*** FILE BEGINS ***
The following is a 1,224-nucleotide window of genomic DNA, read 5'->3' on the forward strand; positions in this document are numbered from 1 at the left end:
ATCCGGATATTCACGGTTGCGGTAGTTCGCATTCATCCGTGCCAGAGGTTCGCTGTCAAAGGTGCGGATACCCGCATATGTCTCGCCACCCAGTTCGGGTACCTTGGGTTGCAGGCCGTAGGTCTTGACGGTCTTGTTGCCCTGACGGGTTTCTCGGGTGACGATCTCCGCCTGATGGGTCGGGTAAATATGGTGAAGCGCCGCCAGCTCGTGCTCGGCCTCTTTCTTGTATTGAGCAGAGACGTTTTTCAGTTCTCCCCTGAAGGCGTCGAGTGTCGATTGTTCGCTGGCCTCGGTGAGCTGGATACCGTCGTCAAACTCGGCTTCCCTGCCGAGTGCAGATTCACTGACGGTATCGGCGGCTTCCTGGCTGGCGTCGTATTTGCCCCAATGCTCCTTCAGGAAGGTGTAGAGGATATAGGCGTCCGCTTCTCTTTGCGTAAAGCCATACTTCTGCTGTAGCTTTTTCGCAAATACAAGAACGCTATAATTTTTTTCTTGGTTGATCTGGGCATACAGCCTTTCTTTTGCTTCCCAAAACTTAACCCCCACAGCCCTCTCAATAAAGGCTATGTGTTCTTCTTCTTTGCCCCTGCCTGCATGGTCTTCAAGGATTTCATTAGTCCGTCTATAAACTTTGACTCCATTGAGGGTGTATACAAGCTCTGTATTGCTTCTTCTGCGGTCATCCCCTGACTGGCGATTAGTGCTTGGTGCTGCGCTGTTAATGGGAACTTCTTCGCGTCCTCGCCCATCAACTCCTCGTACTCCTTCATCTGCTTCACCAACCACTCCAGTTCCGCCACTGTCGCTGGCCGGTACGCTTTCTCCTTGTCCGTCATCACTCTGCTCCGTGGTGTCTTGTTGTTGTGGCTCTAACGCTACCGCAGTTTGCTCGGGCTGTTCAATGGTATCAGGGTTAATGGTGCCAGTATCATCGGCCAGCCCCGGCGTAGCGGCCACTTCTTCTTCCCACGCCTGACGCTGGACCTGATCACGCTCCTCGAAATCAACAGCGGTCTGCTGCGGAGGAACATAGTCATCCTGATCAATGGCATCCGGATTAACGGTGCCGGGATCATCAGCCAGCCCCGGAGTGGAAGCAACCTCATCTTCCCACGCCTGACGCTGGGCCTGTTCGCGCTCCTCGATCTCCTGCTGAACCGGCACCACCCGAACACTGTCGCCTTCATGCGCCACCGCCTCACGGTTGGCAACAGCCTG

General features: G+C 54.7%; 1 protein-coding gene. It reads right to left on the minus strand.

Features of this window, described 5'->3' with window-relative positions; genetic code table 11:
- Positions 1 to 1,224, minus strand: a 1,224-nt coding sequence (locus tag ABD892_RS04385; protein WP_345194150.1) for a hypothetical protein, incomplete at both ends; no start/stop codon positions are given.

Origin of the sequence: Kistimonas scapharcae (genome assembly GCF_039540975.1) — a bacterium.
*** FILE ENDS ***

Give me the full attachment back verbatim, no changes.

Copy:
The following is a 1,224-nucleotide window of genomic DNA, read 5'->3' on the forward strand; positions in this document are numbered from 1 at the left end:
ATCCGGATATTCACGGTTGCGGTAGTTCGCATTCATCCGTGCCAGAGGTTCGCTGTCAAAGGTGCGGATACCCGCATATGTCTCGCCACCCAGTTCGGGTACCTTGGGTTGCAGGCCGTAGGTCTTGACGGTCTTGTTGCCCTGACGGGTTTCTCGGGTGACGATCTCCGCCTGATGGGTCGGGTAAATATGGTGAAGCGCCGCCAGCTCGTGCTCGGCCTCTTTCTTGTATTGAGCAGAGACGTTTTTCAGTTCTCCCCTGAAGGCGTCGAGTGTCGATTGTTCGCTGGCCTCGGTGAGCTGGATACCGTCGTCAAACTCGGCTTCCCTGCCGAGTGCAGATTCACTGACGGTATCGGCGGCTTCCTGGCTGGCGTCGTATTTGCCCCAATGCTCCTTCAGGAAGGTGTAGAGGATATAGGCGTCCGCTTCTCTTTGCGTAAAGCCATACTTCTGCTGTAGCTTTTTCGCAAATACAAGAACGCTATAATTTTTTTCTTGGTTGATCTGGGCATACAGCCTTTCTTTTGCTTCCCAAAACTTAACCCCCACAGCCCTCTCAATAAAGGCTATGTGTTCTTCTTCTTTGCCCCTGCCTGCATGGTCTTCAAGGATTTCATTAGTCCGTCTATAAACTTTGACTCCATTGAGGGTGTATACAAGCTCTGTATTGCTTCTTCTGCGGTCATCCCCTGACTGGCGATTAGTGCTTGGTGCTGCGCTGTTAATGGGAACTTCTTCGCGTCCTCGCCCATCAACTCCTCGTACTCCTTCATCTGCTTCACCAACCACTCCAGTTCCGCCACTGTCGCTGGCCGGTACGCTTTCTCCTTGTCCGTCATCACTCTGCTCCGTGGTGTCTTGTTGTTGTGGCTCTAACGCTACCGCAGTTTGCTCGGGCTGTTCAATGGTATCAGGGTTAATGGTGCCAGTATCATCGGCCAGCCCCGGCGTAGCGGCCACTTCTTCTTCCCACGCCTGACGCTGGACCTGATCACGCTCCTCGAAATCAACAGCGGTCTGCTGCGGAGGAACATAGTCATCCTGATCAATGGCATCCGGATTAACGGTGCCGGGATCATCAGCCAGCCCCGGAGTGGAAGCAACCTCATCTTCCCACGCCTGACGCTGGGCCTGTTCGCGCTCCTCGATCTCCTGCTGAACCGGCACCACCCGAACACTGTCGCCTTCATGCGCCACCGCCTCACGGTTGGCAACAGCCTG

General features: G+C 54.7%; 1 protein-coding gene. It reads right to left on the minus strand.

Features of this window, described 5'->3' with window-relative positions; genetic code table 11:
- Positions 1 to 1,224, minus strand: a 1,224-nt coding sequence (locus tag ABD892_RS04385; protein WP_345194150.1) for a hypothetical protein, incomplete at both ends; no start/stop codon positions are given.

Origin of the sequence: Kistimonas scapharcae (genome assembly GCF_039540975.1) — a bacterium.